Birth Outcomes for Midwifery Clients Who Begin Postdates Induction of Labour Under Midwifery Care Compared With Those Who Are Transferred to Obstetrical Care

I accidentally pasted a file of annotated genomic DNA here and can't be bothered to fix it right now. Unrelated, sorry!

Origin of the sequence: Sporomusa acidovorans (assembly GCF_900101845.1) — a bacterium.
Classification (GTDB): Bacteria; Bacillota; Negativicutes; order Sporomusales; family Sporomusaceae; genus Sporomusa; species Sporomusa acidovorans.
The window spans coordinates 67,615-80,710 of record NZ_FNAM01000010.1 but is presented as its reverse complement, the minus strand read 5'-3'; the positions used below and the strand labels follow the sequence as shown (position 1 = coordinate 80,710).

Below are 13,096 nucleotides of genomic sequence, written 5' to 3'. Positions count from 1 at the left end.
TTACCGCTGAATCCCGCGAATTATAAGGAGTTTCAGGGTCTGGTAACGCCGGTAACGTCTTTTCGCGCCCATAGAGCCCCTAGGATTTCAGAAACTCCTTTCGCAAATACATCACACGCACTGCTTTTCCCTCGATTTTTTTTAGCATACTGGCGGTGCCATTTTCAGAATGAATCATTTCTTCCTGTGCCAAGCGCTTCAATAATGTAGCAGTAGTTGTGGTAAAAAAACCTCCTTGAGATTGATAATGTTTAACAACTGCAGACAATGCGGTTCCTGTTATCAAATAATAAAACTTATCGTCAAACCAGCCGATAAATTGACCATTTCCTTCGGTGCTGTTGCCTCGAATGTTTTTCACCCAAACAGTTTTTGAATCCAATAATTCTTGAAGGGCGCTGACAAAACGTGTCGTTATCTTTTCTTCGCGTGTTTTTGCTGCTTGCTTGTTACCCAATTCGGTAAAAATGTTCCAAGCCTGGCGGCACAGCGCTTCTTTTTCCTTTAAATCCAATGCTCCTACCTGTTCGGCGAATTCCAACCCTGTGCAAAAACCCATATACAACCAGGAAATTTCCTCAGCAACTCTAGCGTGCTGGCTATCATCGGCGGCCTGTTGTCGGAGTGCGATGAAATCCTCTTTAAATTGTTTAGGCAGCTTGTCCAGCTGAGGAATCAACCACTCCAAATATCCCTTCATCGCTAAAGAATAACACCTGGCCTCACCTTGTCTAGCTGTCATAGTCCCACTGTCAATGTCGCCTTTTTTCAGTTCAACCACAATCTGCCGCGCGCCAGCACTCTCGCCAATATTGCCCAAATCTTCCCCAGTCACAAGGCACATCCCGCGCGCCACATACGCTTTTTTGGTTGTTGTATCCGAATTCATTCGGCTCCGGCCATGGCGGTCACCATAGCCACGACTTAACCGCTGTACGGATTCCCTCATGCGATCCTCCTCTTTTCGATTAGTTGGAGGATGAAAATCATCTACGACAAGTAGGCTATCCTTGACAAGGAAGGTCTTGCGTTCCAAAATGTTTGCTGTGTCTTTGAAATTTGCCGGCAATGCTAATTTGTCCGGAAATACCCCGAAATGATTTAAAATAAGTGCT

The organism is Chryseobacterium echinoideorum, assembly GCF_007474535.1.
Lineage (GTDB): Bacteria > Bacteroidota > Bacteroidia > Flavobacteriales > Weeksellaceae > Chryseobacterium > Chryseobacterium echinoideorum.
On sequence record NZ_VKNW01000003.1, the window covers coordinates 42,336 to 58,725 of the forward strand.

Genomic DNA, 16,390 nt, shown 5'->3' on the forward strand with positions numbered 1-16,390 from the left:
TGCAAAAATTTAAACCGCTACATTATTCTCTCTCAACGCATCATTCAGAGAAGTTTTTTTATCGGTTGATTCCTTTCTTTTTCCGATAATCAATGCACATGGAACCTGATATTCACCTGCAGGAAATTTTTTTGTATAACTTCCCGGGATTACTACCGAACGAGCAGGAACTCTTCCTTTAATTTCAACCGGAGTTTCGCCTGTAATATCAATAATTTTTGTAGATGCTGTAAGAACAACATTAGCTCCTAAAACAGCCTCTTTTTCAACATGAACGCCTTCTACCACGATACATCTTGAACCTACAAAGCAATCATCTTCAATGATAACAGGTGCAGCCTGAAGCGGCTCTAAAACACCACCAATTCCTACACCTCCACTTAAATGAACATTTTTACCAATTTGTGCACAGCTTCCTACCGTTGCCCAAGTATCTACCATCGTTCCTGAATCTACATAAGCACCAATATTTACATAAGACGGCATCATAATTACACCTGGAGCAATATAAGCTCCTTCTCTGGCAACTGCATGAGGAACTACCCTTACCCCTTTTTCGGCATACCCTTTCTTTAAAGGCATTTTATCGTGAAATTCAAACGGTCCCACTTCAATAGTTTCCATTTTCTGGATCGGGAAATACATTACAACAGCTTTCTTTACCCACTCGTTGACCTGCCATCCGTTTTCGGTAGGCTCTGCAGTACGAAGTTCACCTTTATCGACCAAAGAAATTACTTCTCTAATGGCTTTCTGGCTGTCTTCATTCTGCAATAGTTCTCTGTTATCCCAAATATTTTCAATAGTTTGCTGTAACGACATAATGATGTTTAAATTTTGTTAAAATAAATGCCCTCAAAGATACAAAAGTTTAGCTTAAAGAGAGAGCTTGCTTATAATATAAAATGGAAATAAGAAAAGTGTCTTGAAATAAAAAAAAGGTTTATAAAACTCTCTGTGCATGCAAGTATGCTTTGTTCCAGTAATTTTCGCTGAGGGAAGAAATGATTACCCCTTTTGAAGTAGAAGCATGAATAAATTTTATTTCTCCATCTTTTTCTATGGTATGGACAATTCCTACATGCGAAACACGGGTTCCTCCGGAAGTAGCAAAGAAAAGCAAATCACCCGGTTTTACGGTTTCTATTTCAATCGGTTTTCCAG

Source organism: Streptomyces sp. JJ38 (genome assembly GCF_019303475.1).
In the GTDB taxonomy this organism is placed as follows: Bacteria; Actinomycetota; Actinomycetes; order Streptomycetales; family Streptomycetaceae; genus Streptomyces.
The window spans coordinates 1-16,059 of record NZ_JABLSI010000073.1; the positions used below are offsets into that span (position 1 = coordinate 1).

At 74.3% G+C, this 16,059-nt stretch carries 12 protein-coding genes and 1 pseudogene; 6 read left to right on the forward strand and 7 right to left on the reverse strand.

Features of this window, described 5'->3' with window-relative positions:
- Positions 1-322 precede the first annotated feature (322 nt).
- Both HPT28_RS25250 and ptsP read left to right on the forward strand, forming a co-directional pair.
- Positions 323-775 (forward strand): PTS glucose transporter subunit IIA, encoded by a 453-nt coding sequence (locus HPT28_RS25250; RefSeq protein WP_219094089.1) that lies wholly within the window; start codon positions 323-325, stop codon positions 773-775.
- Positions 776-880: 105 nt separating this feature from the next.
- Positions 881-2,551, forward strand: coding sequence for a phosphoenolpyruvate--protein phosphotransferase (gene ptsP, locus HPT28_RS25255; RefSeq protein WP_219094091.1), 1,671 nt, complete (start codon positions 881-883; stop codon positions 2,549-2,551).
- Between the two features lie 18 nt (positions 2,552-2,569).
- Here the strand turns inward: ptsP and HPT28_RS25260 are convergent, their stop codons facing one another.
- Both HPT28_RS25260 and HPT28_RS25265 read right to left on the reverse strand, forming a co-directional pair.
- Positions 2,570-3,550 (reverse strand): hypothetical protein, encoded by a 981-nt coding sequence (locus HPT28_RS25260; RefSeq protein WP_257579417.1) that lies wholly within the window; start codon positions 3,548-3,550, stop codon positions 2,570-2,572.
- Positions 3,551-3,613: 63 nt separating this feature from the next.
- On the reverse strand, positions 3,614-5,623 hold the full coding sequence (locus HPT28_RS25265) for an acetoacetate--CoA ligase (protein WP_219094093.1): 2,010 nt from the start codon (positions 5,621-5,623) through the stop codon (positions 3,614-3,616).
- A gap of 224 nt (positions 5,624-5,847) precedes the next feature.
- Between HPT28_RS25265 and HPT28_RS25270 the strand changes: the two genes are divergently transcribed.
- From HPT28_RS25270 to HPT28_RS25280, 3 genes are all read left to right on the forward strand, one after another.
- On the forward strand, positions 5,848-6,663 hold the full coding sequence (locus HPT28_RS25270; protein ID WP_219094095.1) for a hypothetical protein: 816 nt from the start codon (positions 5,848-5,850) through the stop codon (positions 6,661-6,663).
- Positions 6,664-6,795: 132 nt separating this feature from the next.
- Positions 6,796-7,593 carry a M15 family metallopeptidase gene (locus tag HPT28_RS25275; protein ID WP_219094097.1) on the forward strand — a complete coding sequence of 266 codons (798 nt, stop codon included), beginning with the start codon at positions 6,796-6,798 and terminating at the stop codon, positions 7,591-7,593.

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OBJECTIVE: This study sought to compare clinical outcomes of midwifery clients who had postdates induction of labour with oxytocin under midwifery care with those transferred to obstetrical care. METHODS: This was a retrospective cohort study using 2006-2009 Ontario Midwifery Program data. All low-risk Ontario midwifery clients who had postdates oxytocin induction were included. Groups were established according to the planned care provider at onset of induction. The primary outcome was Cesarean section (CS). The secondary outcome was a composite of stillbirth, neonatal death, or serious morbidity. Other outcomes included assisted vaginal delivery, pharmaceutical pain relief, and use of episiotomy. We stratified by parity and used logistic regression to conduct analyses controlling for maternal age (Canadian Task Force Classification II-2). RESULTS: For nulliparas, postdates induction with oxytocin under midwifery care decreased the odds of interventions including assisted vaginal delivery (OR 0.68; 95% CI 0.48-0.97), episiotomy (OR 0.49; 95% CI 0.34-0.70), and pharmaceutical pain relief (OR 0.57; 95% CI 0.36-0.90), with no difference in odds of neonatal morbidity or mortality (OR 0.71; 95% CI 0.25-2.04) when compared with induction under obstetrical care. For multiparas, the use of pharmaceutical pain relief was significantly lower in the midwifery group (OR 0.65; 95% CI 0.44-0.96). CONCLUSION: For low-risk midwifery clients at 41 weeks or more gestation, the odds of Caesarean section and neonatal morbidity and mortality are similar when induction of labour with oxytocin under the care of a midwife is compared with induction of labour under obstetrical care, and rates of intervention are decreased.
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